What is DCC?

Discussion in 'DCC & Electronics' started by Gil Finn, Jul 25, 2006.

  1. Gil Finn

    Gil Finn Active Member

    I have a cou[ple of engines with it.

    What is it and what do I need to use it? [​IMG]
  2. 91rioja

    91rioja Member


    It stands for Digital Command Control. You would need the power boosters that work with DCC to use it on the locos you have with DCC onboard.

    Unlike traditional DC, where you have to have multiple blocks or multiple cabs to run multiple trains, DCC allows you to control multiple trains via a single throttle. The decoder in the loco is given an address, you dial in the address on the throttle, and away you go.

    That is the very simplistic definition; the web has some good resources on this as well. Hope this helps to get started.
  3. green_elite_cab

    green_elite_cab Keep It Moving!

    Are you sure they have DCC, or are they just DCC ready?

    DCC is Digital Command Control, and it more or less sets track power to full, and sends signals through the rails, which are picked up by the DCC Decoder (A small electonic chip).

    the Decoder decodes the message from the DCC station, and carries out that function.

    In order to use DCC you need some sort of DCC station and controller so that you can send the DCC signals through the rails. Next you need a DCC decoder to install in your locomotives.

    Locomotives that are DCC ready have either an 8 pin plug, or you just need to remove the "dummy" circuit board and install the DCC decoder board. Its all really easy.

    For your Shay and Climax, there is probably an 8 pin plug somewhere in the locomotive. the worst case scenario is that they only made provisions for installing dcc like metal contact pads that you need to solder the wires to, such as that on my spectrum 44 ton switcher, but if it s newer, i doubt you'll have this problem.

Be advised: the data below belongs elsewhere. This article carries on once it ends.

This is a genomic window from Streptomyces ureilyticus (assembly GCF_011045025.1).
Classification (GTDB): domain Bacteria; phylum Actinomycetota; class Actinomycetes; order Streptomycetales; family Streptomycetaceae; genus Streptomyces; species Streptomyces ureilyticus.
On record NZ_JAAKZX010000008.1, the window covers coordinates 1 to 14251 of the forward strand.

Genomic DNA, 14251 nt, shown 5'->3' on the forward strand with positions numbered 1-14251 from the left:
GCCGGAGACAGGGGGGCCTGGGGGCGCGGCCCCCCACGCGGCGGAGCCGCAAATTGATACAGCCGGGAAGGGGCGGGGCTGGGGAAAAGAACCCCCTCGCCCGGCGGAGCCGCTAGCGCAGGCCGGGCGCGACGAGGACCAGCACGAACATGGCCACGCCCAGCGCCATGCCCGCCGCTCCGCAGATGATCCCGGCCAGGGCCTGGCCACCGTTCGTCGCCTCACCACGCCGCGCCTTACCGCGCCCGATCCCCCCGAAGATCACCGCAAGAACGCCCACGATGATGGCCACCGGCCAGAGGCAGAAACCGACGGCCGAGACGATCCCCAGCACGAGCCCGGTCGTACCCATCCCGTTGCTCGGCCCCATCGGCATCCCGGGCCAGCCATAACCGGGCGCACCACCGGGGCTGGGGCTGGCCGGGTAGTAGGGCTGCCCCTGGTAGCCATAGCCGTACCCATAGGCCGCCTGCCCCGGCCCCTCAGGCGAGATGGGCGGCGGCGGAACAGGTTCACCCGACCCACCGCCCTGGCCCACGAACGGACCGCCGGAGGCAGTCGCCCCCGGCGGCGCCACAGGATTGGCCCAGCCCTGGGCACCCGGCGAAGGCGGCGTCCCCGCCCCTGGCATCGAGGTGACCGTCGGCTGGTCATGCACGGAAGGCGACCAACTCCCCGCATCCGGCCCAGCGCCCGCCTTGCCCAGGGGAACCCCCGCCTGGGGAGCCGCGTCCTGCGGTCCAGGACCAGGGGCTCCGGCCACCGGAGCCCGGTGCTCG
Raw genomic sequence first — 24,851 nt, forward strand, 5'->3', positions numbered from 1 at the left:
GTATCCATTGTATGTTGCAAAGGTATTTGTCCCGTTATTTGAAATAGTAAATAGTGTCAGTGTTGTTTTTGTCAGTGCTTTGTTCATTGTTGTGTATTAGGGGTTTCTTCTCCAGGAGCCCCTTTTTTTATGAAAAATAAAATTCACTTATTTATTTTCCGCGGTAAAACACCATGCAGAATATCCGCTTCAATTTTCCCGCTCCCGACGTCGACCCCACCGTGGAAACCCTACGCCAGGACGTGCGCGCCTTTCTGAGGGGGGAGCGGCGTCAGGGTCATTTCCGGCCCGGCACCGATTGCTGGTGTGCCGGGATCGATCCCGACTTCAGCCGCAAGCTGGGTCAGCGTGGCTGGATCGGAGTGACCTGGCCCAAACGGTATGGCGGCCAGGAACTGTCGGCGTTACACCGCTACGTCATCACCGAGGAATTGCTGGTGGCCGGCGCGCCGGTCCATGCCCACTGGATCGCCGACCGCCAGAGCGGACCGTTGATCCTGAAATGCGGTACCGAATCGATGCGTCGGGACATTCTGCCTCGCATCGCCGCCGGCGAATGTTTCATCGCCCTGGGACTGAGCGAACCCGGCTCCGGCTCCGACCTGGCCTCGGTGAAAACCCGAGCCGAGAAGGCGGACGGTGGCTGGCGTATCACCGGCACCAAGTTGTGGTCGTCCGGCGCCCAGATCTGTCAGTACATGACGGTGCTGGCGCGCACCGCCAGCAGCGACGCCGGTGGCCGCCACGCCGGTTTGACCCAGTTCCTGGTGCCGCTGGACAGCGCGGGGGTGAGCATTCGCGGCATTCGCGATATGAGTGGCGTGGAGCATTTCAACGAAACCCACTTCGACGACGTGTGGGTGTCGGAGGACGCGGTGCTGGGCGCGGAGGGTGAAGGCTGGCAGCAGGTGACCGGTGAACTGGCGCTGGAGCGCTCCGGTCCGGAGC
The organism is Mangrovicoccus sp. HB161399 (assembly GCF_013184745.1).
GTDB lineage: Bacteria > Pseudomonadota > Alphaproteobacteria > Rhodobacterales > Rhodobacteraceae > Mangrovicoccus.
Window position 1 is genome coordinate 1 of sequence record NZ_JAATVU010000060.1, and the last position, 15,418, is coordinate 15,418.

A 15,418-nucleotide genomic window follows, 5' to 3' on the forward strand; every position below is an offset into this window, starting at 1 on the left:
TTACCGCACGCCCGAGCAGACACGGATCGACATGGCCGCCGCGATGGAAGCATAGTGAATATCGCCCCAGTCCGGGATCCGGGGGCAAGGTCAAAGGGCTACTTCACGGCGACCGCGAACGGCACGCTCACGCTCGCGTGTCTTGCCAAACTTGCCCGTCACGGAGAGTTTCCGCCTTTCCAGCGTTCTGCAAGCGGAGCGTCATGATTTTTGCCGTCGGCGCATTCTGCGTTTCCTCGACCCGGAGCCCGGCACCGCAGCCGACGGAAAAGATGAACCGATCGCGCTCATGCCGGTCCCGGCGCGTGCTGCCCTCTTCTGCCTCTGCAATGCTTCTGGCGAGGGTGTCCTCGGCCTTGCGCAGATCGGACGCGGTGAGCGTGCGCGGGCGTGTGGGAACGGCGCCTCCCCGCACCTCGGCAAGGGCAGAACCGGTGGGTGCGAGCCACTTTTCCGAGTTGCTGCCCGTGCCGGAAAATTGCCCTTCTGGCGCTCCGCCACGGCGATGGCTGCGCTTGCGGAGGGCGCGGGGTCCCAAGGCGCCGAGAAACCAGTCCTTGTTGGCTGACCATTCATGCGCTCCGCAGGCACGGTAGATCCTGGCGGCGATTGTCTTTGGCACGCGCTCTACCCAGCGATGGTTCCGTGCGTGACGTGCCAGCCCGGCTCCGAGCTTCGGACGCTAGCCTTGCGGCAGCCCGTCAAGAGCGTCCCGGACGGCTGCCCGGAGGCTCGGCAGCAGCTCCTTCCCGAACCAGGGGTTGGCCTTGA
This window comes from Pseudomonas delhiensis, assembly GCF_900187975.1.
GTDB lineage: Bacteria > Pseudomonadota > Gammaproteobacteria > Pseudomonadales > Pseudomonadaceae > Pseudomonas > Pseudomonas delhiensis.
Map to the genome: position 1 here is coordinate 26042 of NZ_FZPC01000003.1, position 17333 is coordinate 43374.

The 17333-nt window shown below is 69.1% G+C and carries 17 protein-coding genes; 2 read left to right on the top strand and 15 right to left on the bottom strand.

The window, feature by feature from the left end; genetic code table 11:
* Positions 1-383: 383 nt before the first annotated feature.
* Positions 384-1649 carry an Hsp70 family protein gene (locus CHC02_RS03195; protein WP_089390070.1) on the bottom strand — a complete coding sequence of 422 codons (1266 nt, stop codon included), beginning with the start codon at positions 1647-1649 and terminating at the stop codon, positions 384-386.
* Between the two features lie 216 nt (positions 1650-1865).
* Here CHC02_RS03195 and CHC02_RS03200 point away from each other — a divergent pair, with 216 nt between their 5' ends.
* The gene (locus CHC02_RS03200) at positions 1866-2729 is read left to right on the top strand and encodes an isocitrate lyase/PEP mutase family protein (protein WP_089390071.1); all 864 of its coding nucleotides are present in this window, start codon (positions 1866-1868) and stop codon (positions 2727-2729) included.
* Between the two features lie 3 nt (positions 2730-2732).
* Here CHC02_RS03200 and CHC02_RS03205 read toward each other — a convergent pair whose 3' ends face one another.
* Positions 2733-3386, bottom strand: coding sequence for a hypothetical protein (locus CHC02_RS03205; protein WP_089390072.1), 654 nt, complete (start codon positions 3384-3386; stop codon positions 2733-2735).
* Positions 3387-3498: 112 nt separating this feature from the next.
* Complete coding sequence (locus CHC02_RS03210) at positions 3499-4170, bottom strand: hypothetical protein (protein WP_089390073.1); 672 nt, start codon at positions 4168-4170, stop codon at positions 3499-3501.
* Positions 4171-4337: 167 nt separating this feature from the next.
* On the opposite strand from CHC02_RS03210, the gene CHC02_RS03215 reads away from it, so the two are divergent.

There are many different kinds of decoders, so you have to pick the one thats right for you. some decoders are just bare bones, while others have all sorts of functions and sounds. Some can figure out the difference between DC and DCC (this is called Dual mode). If you want to run the locomotive on DC, make sure it can. Some decoders can't, and it is bad for a decoder to run it on DC track power if it isn't a "dual mode" decoder. Most of the High end decoders are dual mode.
  4. Gil Finn

    Gil Finn Active Member

    Are you sure they have DCC, or are they just DCC ready?

    They are DCC ready. I undestand TMCC as I have several O ga engines with it and operat them as such.

    I just didnt know what sort of hardware this took.

    Thanks you for the help.

    Gil Finn
  5. Woodie

    Woodie Active Member

    Basically, Gil, Instead of your DC controller varying the voltage on ALL the track that it is connected to, and hence ALL your locos will start/speed up/slow down/stop according to the varying voltage on the track, DCC has a constant voltage on the track. i.e. full power.

    Each loco has a little circuit board inside it. (called a decoder). You "program" these decoders with what you want the loco to do. i.e. turn the headlight on when going forward only. Put the rear headlight on at all times. etc, and also give each of your locos a number.

    When you use your controller, you would, say, select loco number 10. Then move the throttle to, say, half way, in a forward direction. Your controller then sends computer-type commads through the tracks that are picked up by that decoder only (Number 10), and the decoder then adjusts the voltage to your loco, to move in a forward direction at half speed.

    Because they are "computer-type" commands, you can also plug your computer into your layout, and use computer programs to control your locos. i.e. have your throttles on screens on your computer monitor.

    There is more to it than this. Instead of selecting "loco number 10" on your throttle, you can select "turnout number 15", and switch the turnout (Provided you have a "decoder" attached to the turnout.

    The price of a decoder can very from about $10 - $15 for the basic ones, to over $100 depending on the functions you want. The expensive ones support sound, so your loco with CHOOF CHOOF CHOOF along the track, according to the speed, and when you press a button on your throttle, the whistle will blow, or the bell will ring etc. This needs a tiny speaker inside your loco of course.

    Try this linkhttp://www.railwaybob.com/Modules/WhatIsDCC/DCCWhatIs01.htm from the top thread of this section of the forum. (DCC links) for some more basic info.
  6. jetrock

    jetrock Member

    "DCC ready" doesn't necessarily mean a lot--it could mean that the loco has the proper connectors for a DCC decoder, ready to plug in, or it could mean that the motor isn't directly grounded to the frame, which is a DCC no-no.
  7. Gil Finn

    Gil Finn Active Member

    Thanks a gain. I dont want to use it. Blocks and t a transformer will do me fine.

    it was an education.

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